In the case of V. Sukumaran v State of Kerala, the Supreme Court asked for a liberal interpretation of pensionary provisions keeping in mind the social welfare. The bench comprised of Justice Sanjay Kishan Kaul, Justice Ajay Rastogi and Justice Aniruddha Bose.
Brief facts of the case
The appellant is a retired Government employee who has served in the Department of Fisheries of State Government of Kerala and the Revenue Department of Kannur District.
The details about his employment are as follows:
- He joined the Dept. of Fisheries as Casual Labour Roll on 7.7.1976.
- He worked there for seven years, four months, and twenty-three days in the CLR capacity.
- He joined the Revenue Dept through participation in a direct recruitment process.
- He sought an interdepartmental transfer back to the Fisheries Dept. It was granted effective 19.9.1987.
- He was made a regular employee and then retired.
The appellant made a representation to the Assistant Director of the Fisheries Dept asking for orders that would add his service as a CLR in the department to his total years of service. Fisheries Department recommended this to the State Government but the latter rejected it. As a consequence, the other workers who worked alongside the appellant and were absorbed into the Fisheries Department as a permanent worker unlike the appellant, who transferred departments, received the benefits of certain Government orders.
The appellant then prayed to the High Court to consider his eight years of employment as CLR under the Fisheries Department in his total term of service. But the prayer was rejected and hence this appeal.
The appellant submits that there were 29 SLR posts to regularize the CLR works who had completed 500 days of work. If he had continued and not switched departments, then he would have found a place in one of the positions. To support his claims, he showed that he had worked for 1678 days and was the second senior-most of the employees.
Further, a G.O. of 2006 if 200 days of work as a CLR in a calendar year is equal to 1 year of regular service, and it qualifies for pension. Thus, the appellant is entitled to 8 years of qualifying service of pension.
Further, the rejection by the State Government to extend the benefit of the G.O. to him was wrongful.
The Respondent submitted that the appellant is beyond the purview of the G.O. of 2006. Hence he cannot claim the benefit of the same. Rule 4(f)(iii) of the Pension Rules would have extended to him only if he would have remained employed under the Fisheries Department.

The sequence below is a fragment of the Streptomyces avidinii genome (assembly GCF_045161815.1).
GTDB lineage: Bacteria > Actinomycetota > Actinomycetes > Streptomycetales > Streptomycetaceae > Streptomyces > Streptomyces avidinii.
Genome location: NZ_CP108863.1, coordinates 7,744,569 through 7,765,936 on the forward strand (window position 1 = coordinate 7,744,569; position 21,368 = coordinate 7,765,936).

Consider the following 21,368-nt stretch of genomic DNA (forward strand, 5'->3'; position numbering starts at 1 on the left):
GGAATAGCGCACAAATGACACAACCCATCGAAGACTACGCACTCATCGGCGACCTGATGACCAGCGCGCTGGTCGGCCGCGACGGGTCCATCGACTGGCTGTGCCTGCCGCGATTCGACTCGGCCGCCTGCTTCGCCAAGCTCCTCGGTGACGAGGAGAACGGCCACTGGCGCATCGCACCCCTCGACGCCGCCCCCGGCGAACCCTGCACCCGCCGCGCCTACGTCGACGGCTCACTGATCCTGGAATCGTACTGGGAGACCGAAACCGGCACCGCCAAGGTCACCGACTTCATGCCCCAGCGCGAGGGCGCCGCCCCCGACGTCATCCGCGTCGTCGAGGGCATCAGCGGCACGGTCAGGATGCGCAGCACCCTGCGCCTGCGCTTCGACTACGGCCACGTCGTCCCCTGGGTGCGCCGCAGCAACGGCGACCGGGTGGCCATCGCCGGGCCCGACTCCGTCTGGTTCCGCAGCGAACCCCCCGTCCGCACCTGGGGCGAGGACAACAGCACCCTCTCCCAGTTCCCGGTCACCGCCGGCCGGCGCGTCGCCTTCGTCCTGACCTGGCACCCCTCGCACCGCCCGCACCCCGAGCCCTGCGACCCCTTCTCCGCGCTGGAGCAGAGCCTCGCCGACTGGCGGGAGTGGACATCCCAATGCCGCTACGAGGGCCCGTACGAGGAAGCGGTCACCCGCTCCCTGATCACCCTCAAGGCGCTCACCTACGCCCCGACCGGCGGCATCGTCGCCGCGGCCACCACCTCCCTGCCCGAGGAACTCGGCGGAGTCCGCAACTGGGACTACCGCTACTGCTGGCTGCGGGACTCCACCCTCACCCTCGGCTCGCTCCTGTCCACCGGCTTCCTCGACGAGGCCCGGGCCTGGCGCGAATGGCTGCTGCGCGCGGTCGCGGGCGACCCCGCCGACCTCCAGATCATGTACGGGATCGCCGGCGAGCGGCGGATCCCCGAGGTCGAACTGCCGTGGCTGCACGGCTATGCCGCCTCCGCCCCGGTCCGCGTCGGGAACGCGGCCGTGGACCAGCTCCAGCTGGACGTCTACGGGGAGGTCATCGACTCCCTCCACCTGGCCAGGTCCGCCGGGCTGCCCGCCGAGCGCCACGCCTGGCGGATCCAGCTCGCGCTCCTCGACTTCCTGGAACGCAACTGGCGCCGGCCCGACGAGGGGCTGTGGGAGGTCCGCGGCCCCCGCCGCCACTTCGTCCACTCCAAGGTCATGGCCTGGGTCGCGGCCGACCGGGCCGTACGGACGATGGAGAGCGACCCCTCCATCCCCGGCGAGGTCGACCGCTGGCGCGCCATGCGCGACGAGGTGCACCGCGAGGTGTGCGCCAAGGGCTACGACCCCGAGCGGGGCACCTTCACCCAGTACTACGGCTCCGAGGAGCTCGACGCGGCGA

The Court stated that these pension provisions are for the benefit of society. They must be given a liberal interpretation as a social welfare measure. This means while interpreting such provision, one must keep in mind their basic intent. The idea is to enable a retired Government employee to live a life of dignity in his winter of life and hence they should not be denied to the employee based on technicalities.
It was observed that by denying the appellant such benefits would be treating him inferior among his other workers who didn’t take the option of direct recruitment and instead availed regularization through the Fisheries Department. It would amount to whittling away long years of services.
The Court stated that the G.O. applies to the appellant in this case. Also, the fact that only 27 out of 29 posts were filled is irrelevant. Because even if the posts were filled, a new post would have been created for the appellant.
The Court used Rule 13 of the Service Rules to justify their reasoning.
The Court held that:
- The appellant is entitled to succeed in the present appeal and the impugned order is set aside.
- The rejection of the recommendation of the Fisheries Department by the State Government was improper.
- The eight years of service as CLR should be included in the appellant’s total term of service for pension.
- The arrears of pensions are to be remitted to the appellant within eight weeks at most with accepted interest.
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